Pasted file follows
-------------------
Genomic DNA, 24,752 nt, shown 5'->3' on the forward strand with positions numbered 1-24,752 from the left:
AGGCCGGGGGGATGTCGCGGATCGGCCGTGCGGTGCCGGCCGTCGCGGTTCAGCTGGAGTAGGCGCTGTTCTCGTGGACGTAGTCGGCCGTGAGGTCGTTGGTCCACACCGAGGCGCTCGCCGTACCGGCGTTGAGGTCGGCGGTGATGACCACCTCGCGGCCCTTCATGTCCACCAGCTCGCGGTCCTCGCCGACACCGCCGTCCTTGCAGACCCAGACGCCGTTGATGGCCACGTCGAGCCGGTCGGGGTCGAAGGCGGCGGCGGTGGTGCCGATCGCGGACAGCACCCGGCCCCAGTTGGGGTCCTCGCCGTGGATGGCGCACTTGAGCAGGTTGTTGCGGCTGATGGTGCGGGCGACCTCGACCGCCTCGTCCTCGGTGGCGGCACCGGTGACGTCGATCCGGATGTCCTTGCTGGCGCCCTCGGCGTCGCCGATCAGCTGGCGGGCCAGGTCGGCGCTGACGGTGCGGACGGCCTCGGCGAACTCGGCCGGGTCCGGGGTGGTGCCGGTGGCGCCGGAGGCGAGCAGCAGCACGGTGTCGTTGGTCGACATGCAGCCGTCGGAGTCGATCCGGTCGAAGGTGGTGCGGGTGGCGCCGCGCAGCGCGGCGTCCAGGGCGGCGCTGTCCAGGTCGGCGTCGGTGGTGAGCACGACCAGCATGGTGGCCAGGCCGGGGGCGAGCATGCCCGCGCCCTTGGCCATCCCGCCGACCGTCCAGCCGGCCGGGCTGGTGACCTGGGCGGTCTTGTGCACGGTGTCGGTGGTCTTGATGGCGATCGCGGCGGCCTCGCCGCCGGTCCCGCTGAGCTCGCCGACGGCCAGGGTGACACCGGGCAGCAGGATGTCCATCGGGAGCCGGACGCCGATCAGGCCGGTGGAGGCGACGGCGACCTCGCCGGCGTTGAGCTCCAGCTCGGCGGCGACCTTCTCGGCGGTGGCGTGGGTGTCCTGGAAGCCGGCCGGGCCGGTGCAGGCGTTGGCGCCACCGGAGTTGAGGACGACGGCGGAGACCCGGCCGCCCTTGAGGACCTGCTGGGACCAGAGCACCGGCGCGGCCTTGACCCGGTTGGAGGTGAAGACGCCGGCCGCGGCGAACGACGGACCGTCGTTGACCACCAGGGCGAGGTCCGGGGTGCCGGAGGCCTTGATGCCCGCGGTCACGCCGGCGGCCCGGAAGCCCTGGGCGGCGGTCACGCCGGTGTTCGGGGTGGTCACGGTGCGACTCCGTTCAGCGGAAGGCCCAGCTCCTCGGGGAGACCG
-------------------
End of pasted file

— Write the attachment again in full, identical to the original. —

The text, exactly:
Genomic DNA, 24,752 nt, shown 5'->3' on the forward strand with positions numbered 1-24,752 from the left:
AGGCCGGGGGGATGTCGCGGATCGGCCGTGCGGTGCCGGCCGTCGCGGTTCAGCTGGAGTAGGCGCTGTTCTCGTGGACGTAGTCGGCCGTGAGGTCGTTGGTCCACACCGAGGCGCTCGCCGTACCGGCGTTGAGGTCGGCGGTGATGACCACCTCGCGGCCCTTCATGTCCACCAGCTCGCGGTCCTCGCCGACACCGCCGTCCTTGCAGACCCAGACGCCGTTGATGGCCACGTCGAGCCGGTCGGGGTCGAAGGCGGCGGCGGTGGTGCCGATCGCGGACAGCACCCGGCCCCAGTTGGGGTCCTCGCCGTGGATGGCGCACTTGAGCAGGTTGTTGCGGCTGATGGTGCGGGCGACCTCGACCGCCTCGTCCTCGGTGGCGGCACCGGTGACGTCGATCCGGATGTCCTTGCTGGCGCCCTCGGCGTCGCCGATCAGCTGGCGGGCCAGGTCGGCGCTGACGGTGCGGACGGCCTCGGCGAACTCGGCCGGGTCCGGGGTGGTGCCGGTGGCGCCGGAGGCGAGCAGCAGCACGGTGTCGTTGGTCGACATGCAGCCGTCGGAGTCGATCCGGTCGAAGGTGGTGCGGGTGGCGCCGCGCAGCGCGGCGTCCAGGGCGGCGCTGTCCAGGTCGGCGTCGGTGGTGAGCACGACCAGCATGGTGGCCAGGCCGGGGGCGAGCATGCCCGCGCCCTTGGCCATCCCGCCGACCGTCCAGCCGGCCGGGCTGGTGACCTGGGCGGTCTTGTGCACGGTGTCGGTGGTCTTGATGGCGATCGCGGCGGCCTCGCCGCCGGTCCCGCTGAGCTCGCCGACGGCCAGGGTGACACCGGGCAGCAGGATGTCCATCGGGAGCCGGACGCCGATCAGGCCGGTGGAGGCGACGGCGACCTCGCCGGCGTTGAGCTCCAGCTCGGCGGCGACCTTCTCGGCGGTGGCGTGGGTGTCCTGGAAGCCGGCCGGGCCGGTGCAGGCGTTGGCGCCACCGGAGTTGAGGACGACGGCGGAGACCCGGCCGCCCTTGAGGACCTGCTGGGACCAGAGCACCGGCGCGGCCTTGACCCGGTTGGAGGTGAAGACGCCGGCCGCGGCGAACGACGGACCGTCGTTGACCACCAGGGCGAGGTCCGGGGTGCCGGAGGCCTTGATGCCCGCGGTCACGCCGGCGGCCCGGAAGCCCTGGGCGGCGGTCACGCCGGTGTTCGGGGTGGTCACGGTGCGACTCCGTTCAGCGGAAGGCCCAGCTCCTCGGGGAGACCG